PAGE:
Egoi Martinez took the mountains jersey today, with Franco Pellizotti 23 points behind. I expected David Moncoutie to make a stronger run for the jersey, but he did enough too keep himself in contention by getting in today's early break and fighting for a few points. Yes, this is a minor matter, but I don't have much more to say about the fairly boring stage today. Whatever happened to that plucky little mountain scamp, Riccardo Ricco? I miss him.


I also missed most of the TV coverage since I was "enjoying" a 40km time trial today. Unfortunately I did just well enough to encourage myself to put some more work into TTs. My current muscle aches provide evidence that Fabian Cancellara's massive glutes have contributed greatly to his success.

Saturday, July 11, 2009

TdF Stage 8

I do love a small group sprint, and today Luis Leon Sanchez made it look easy. He waited form Casar to do most of the work to bring Efimkin back, closed the gap himself with a few pedal strokes, then paused and let Casar come around to lead him out. He glanced over his right shoulder as if he was giving Casar permission to go, then came around him easily for the win.


I hung around to watch the Versus interviews this morning. They really need to give George Hincapie a while to recover before doing post-stage interviews. Let him have something to drink, maybe some food to get some glucose back in his brain. Ambushing him while non-functional just isn't fair. Then Thor Hushovd had trouble getting his massive Viking hands through the tiny bike-racer sleeves on that green jersey.



Johan Bruyneel claims confusion at the early attack from Cadel Evans. Don't play coy with us, you Belgian minx! Everyone knows you are the evil genius of le Tour, the puppetmaster who controls all.


Oscar Pereiro apparently gave up today. Is his career Beloking?

Friday, July 10, 2009

TdF Stage 7

Fantastic win by Brice Feillu as France takes first and second on a mountaintop finish. Cue the "Is this what a clean Tour looks like?" speculation. It's another great result for France and a big day for Feillu's title sponsor, le ribcage.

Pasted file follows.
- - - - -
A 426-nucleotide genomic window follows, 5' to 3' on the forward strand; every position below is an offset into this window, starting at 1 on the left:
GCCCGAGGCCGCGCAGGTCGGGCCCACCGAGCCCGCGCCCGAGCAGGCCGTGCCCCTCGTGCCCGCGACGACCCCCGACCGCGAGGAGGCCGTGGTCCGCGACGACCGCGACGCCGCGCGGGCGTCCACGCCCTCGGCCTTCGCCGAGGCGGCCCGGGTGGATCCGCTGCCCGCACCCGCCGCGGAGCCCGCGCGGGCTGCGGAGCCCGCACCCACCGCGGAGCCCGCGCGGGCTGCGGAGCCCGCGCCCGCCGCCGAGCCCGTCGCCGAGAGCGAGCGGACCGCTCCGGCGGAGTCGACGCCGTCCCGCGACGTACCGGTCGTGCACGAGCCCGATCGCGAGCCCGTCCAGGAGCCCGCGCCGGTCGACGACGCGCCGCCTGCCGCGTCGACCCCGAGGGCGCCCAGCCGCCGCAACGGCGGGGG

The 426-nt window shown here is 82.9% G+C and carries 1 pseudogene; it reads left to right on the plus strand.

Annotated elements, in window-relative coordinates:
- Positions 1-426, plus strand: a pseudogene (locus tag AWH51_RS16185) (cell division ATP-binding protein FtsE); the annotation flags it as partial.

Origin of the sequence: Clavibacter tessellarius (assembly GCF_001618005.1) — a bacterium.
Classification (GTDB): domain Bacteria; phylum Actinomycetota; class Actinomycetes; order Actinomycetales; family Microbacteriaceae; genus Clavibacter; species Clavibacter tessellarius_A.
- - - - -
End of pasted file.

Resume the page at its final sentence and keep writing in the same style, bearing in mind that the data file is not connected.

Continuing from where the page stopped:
In GC news, so concludes the Great Astana Leadership Drama of 2009. Contador now leads Armstrong and I doubt that is going to change. Armstrong should race for second, donate millions to the UCI anti-doping program, and maybe have a longshot chance for an eight Tour win as we head into fall. Leipheimer looked more comfortable than I expected, and Evans continues to loosen up his style nicely. Andy Schleck was disappointing; I expected him to follow Contador but he couldn't even drop his fat brother. And how about track star Bradley Wiggins climbing with the GC contenders and attacking in the final kilometer? Suspicalicious!

Thursday, July 9, 2009

TdF Stage 6

Over 20 riders crashed in today's stage. That looked far more dangerous than the TTT; I wonder who will be the first rider to call for canceling races when it rains. Angry about being left out, René Haselbacher crashed at the Tour of Austria.


The UCI
sorta promises next-day turnover for doping results. This could be a problem, since it doesn't allow much time to leak the positives to L'Equipe.


Tomorrow ends with a bit of switchbacky goodness:

















Hard for me to see anyone other than Contador winning.

Wednesday, July 8, 2009

TdF Stage 5

Well done, Mr Voeckler! I wonder how many other people didn't know he had never won a TdF stage. Maybe he was given an honorary win at some point.


I agree with whiny Rolf Aldag. If you're sending a team to the Tour, it only makes sense to try winning a stage.


And finally, Bradley Wiggins is saying:

[T]here are so many different levels at this Tour: there are 100 blokes who are good and 100 blokes who are not so good, and it's all mixed up.
Is he saying it's a peloton at two speeds, and he's in the fast group? My goodness, that team is suspicious.

TdF Stage 4

In general, team time trials are only slightly less boring to watch than individual time trials (unless Rasmussen is involved). But this was pretty interesting. Two points:

  • I think bike handling is a respectable skill and should be rewarded. I was happy to see Paris-Roubaix decided by bike handling and I don't mind it being part of the Tour.

  • Garmin had four guys working for the majority of the race, compared to almost twice that many for most teams. And yet they beat almost everyone, finishing second by only 18 seconds. That's an amazing effort. One might even say superhuman!

Lance Armstrong